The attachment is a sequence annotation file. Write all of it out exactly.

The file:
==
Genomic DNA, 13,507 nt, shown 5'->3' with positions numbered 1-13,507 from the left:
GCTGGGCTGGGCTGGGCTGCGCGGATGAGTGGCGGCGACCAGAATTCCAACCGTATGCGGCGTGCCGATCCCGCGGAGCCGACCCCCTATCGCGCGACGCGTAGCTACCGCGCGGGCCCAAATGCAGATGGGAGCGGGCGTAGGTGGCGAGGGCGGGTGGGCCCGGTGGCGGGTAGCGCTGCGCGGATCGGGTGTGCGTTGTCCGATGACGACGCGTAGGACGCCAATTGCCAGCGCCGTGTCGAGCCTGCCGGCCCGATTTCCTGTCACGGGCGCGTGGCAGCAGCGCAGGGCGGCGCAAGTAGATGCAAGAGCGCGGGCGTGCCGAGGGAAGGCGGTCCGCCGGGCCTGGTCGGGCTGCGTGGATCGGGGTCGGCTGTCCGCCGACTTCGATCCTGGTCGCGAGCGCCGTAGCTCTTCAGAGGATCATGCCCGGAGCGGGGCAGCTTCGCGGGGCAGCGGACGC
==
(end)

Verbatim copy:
Genomic DNA, 13,507 nt, shown 5'->3' with positions numbered 1-13,507 from the left:
GCTGGGCTGGGCTGGGCTGCGCGGATGAGTGGCGGCGACCAGAATTCCAACCGTATGCGGCGTGCCGATCCCGCGGAGCCGACCCCCTATCGCGCGACGCGTAGCTACCGCGCGGGCCCAAATGCAGATGGGAGCGGGCGTAGGTGGCGAGGGCGGGTGGGCCCGGTGGCGGGTAGCGCTGCGCGGATCGGGTGTGCGTTGTCCGATGACGACGCGTAGGACGCCAATTGCCAGCGCCGTGTCGAGCCTGCCGGCCCGATTTCCTGTCACGGGCGCGTGGCAGCAGCGCAGGGCGGCGCAAGTAGATGCAAGAGCGCGGGCGTGCCGAGGGAAGGCGGTCCGCCGGGCCTGGTCGGGCTGCGTGGATCGGGGTCGGCTGTCCGCCGACTTCGATCCTGGTCGCGAGCGCCGTAGCTCTTCAGAGGATCATGCCCGGAGCGGGGCAGCTTCGCGGGGCAGCGGACGC